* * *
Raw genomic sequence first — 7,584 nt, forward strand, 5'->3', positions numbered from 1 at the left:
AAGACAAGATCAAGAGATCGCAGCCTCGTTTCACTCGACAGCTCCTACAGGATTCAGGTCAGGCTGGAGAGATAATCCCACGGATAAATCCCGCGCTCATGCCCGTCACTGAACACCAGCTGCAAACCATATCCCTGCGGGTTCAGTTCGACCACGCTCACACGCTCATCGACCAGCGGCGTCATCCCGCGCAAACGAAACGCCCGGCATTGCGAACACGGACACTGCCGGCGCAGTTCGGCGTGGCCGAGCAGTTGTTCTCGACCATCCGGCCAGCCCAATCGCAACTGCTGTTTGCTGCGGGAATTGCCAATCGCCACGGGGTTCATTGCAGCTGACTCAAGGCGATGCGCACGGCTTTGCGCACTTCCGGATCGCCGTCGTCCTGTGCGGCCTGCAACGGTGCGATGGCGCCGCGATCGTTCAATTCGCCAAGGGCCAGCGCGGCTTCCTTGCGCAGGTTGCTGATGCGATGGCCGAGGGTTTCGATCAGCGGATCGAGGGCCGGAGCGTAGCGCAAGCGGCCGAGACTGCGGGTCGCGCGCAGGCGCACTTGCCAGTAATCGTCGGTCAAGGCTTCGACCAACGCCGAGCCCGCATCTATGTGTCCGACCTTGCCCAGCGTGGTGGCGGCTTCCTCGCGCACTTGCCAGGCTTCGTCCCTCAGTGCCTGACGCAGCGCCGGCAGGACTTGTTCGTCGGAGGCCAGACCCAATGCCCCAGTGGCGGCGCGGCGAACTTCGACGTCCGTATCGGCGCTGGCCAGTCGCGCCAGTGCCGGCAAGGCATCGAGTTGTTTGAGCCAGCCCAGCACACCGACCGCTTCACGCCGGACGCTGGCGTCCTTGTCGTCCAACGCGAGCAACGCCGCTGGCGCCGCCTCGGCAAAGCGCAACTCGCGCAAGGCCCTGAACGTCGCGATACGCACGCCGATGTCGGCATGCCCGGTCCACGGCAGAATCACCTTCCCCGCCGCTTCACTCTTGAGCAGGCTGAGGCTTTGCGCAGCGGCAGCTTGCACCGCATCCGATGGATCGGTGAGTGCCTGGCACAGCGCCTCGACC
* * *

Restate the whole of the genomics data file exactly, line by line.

Raw genomic sequence first — 7,584 nt, forward strand, 5'->3', positions numbered from 1 at the left:
AAGACAAGATCAAGAGATCGCAGCCTCGTTTCACTCGACAGCTCCTACAGGATTCAGGTCAGGCTGGAGAGATAATCCCACGGATAAATCCCGCGCTCATGCCCGTCACTGAACACCAGCTGCAAACCATATCCCTGCGGGTTCAGTTCGACCACGCTCACACGCTCATCGACCAGCGGCGTCATCCCGCGCAAACGAAACGCCCGGCATTGCGAACACGGACACTGCCGGCGCAGTTCGGCGTGGCCGAGCAGTTGTTCTCGACCATCCGGCCAGCCCAATCGCAACTGCTGTTTGCTGCGGGAATTGCCAATCGCCACGGGGTTCATTGCAGCTGACTCAAGGCGATGCGCACGGCTTTGCGCACTTCCGGATCGCCGTCGTCCTGTGCGGCCTGCAACGGTGCGATGGCGCCGCGATCGTTCAATTCGCCAAGGGCCAGCGCGGCTTCCTTGCGCAGGTTGCTGATGCGATGGCCGAGGGTTTCGATCAGCGGATCGAGGGCCGGAGCGTAGCGCAAGCGGCCGAGACTGCGGGTCGCGCGCAGGCGCACTTGCCAGTAATCGTCGGTCAAGGCTTCGACCAACGCCGAGCCCGCATCTATGTGTCCGACCTTGCCCAGCGTGGTGGCGGCTTCCTCGCGCACTTGCCAGGCTTCGTCCCTCAGTGCCTGACGCAGCGCCGGCAGGACTTGTTCGTCGGAGGCCAGACCCAATGCCCCAGTGGCGGCGCGGCGAACTTCGACGTCCGTATCGGCGCTGGCCAGTCGCGCCAGTGCCGGCAAGGCATCGAGTTGTTTGAGCCAGCCCAGCACACCGACCGCTTCACGCCGGACGCTGGCGTCCTTGTCGTCCAACGCGAGCAACGCCGCTGGCGCCGCCTCGGCAAAGCGCAACTCGCGCAAGGCCCTGAACGTCGCGATACGCACGCCGATGTCGGCATGCCCGGTCCACGGCAGAATCACCTTCCCCGCCGCTTCACTCTTGAGCAGGCTGAGGCTTTGCGCAGCGGCAGCTTGCACCGCATCCGATGGATCGGTGAGTGCCTGGCACAGCGCCTCGACC